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College Cost Rises 2.9% to $61,947
The College has announced changes to annual costs, disciplinary procedures, and distributions from the endowment — and Bill Helman ‘80 was named the new Chairman of the Board.
The 2.9% jump in tuition, room and board, and fees is just under double the 2013 increase in the consumer price index of 1.5%. Such a large increase stands in contrast to Phil’s stated goal at a faculty meeting on November 4, as The D reported at the time:
Hanlon also announced his intent to keep the College’s tuition rates flat with inflation. The cost of higher education has increased at a rate of 3 to 5 percent above the rate of inflation for the last 40 years, and Hanlon said the College must find a way to slow this trend.
“That funding model is unsustainable and very near a breaking point,” Hanlon said. “If we don’t get this under control, the next Affordable Care Act is going to be the ‘Affordable Education Act.’”
Here is the Office of Public Affairs press release:
and Fees for 2014-15
Increase in the cost of a Dartmouth education is
lowest in almost four decades
The Dartmouth Board of Trustees approved a 2.9 percent increase in undergraduate tuition, mandatory fees, and room and board for the 2014-15 academic year, representing the lowest percentage increase since 1977.
The decision, made at the Board’s March 8, 2014 meeting, is enabled by a budget process that includes robust investment in innovation and excellence through rigor, discipline, and the identification and support for Dartmouth’s most important academic priorities. This significant rollback from previous years’ increases is part of a strategy to slow the growth of the cost of a Dartmouth education.
“I applaud the Board for emphasizing the need to invest in our academic programs while at the same time keeping Dartmouth affordable for a diverse and talented student body,” said President Phil Hanlon ‘77. “To do this will require thoughtful and strategic deployment of our institutional resources, prioritizing the most compelling investments in excellence and innovation. Today, the Board has sent a powerful signal that they’re fully engaged in helping us achieve this.”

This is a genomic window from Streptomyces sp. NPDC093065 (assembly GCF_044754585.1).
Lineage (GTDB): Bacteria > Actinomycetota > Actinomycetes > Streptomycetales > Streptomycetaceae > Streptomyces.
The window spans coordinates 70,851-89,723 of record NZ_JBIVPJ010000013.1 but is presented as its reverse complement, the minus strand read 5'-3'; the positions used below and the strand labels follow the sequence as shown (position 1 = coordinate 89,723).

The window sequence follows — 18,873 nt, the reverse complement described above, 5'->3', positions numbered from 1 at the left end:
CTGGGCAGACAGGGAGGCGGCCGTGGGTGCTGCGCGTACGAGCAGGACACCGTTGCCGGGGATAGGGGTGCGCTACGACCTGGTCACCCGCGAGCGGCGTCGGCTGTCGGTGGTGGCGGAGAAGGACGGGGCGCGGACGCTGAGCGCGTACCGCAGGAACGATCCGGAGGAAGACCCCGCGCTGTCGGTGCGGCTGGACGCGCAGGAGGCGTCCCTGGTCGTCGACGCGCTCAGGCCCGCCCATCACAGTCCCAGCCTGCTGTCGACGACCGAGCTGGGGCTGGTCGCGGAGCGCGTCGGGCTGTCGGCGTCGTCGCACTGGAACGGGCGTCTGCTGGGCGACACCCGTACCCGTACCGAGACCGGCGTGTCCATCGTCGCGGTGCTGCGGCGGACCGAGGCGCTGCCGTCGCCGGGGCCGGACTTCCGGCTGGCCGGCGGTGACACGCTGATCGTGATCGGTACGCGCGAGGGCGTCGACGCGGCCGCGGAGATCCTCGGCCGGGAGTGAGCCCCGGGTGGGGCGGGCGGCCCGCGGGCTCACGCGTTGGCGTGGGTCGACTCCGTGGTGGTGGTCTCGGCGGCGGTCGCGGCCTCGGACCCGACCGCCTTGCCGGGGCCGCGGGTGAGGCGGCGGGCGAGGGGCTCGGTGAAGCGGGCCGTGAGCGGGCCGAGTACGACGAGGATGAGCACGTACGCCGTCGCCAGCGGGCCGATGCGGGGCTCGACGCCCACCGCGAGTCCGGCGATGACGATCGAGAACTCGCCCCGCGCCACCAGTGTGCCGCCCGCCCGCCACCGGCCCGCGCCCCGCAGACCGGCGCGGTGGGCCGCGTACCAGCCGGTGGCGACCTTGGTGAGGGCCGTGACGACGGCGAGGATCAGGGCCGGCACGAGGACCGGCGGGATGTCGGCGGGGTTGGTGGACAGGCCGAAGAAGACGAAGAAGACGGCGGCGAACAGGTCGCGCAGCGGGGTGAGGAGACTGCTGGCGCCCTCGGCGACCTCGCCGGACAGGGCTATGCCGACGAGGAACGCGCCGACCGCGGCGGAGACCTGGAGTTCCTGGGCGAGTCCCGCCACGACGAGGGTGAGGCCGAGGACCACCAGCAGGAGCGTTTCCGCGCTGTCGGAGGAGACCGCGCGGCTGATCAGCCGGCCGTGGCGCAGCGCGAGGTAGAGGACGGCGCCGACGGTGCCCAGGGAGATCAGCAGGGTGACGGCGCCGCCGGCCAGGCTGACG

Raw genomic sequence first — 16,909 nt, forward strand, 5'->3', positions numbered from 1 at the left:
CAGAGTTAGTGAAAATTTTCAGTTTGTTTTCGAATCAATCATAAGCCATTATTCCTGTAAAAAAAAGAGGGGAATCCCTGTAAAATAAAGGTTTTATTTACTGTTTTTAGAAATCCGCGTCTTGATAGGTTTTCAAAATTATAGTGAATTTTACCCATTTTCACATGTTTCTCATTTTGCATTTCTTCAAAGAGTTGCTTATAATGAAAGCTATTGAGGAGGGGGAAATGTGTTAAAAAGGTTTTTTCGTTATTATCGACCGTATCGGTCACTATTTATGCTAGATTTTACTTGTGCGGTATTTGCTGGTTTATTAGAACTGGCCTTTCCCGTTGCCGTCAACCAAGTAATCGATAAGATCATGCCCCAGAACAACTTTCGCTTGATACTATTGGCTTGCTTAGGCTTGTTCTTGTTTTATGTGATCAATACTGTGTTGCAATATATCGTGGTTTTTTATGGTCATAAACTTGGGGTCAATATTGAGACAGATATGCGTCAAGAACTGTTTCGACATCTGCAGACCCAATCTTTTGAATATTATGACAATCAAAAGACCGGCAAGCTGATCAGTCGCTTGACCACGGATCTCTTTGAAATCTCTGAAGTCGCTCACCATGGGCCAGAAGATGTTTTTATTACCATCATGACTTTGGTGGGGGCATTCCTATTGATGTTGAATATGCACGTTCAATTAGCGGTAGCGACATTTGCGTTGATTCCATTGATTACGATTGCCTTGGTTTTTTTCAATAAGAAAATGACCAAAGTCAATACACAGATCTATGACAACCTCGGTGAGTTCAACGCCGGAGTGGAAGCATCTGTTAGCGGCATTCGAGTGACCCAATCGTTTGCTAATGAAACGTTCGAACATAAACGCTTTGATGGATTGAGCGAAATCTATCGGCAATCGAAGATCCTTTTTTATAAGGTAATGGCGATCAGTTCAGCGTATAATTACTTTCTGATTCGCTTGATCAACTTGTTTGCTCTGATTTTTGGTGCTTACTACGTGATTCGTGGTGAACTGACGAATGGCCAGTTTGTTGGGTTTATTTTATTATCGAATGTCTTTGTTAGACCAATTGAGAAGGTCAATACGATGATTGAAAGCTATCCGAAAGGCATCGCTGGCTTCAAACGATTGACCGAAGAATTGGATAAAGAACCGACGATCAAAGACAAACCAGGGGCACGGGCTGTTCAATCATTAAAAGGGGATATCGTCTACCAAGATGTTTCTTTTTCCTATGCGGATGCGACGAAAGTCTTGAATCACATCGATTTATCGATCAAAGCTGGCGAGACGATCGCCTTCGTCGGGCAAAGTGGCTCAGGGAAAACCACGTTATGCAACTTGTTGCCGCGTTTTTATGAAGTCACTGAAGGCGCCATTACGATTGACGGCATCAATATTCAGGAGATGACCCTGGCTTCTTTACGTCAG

Trustees approved FY15 operating and capital budgets, expressed support for revision of Dartmouth’s disciplinary system for sexual assault, and elected a new Board Chair. They also heard about changes in student housing planned for the coming academic year, and longer-range improvements in the residential College experience that will promote continuity and choice for all students. In addition Interim Provost Martin Wybourne led a series of presentations by a number of faculty and staff members that focused on the intersection of the liberal arts and technology and how Dartmouth can use learning technologies to enhance its core mission of teaching and learning.
Revision of sexual assault disciplinary system
The Board voiced unanimous support for a proposal from President Hanlon and Dean of the College Charlotte Johnson to comprehensively revise Dartmouth’s disciplinary system for sexual assault by students. The proposal will be posted on the College website this week and members of the community will be invited to submit comments and suggestions by April 14, with a goal of implementing the new policy by the beginning of Summer Term.
Under the proposal, a single system would apply to undergraduates, graduate students, and student organizations. Key features of the proposal include use of a trained external investigator to investigate and determine responsibility for sexual assault, and strengthened sanctions including:
• Mandatory expulsion in cases involving penetration accomplished by force, threat, or purposeful incapacitation or where an assault involving penetration is motivated by bias;
• Mandatory expulsion where the charged student has previously been found responsible for sexual assault; and
• In other cases involving penetration, a strong presumption in favor of expulsion.
President Hanlon and Dean Johnson said they believe the new system would encourage reporting, expedite the process, increase consistency in sanctioning, and represent a stronger deterrent to sexual assault.
The Board heard presentations from the Dean of the College division on housing changes for the 2014-15 year including the introduction of three new “Living Learning Communities” that integrate opportunities for learning, leadership, and service. The pilots, launching in fall 2014, will center around entrepreneurship, global living, as well as several “design-your-own” theme communities for first-year and upper-class students. The board discussed a comprehensive “neighborhood approach” to housing that would direct students to separate areas of campus, or neighborhoods, after their first year where they could remain for the duration of their Dartmouth career.
“We are thrilled to have the Board’s support for these new concepts,” said Dean Johnson. “We are working closely with students and faculty to develop a range of housing options for the future.
Tuition rates and financial aid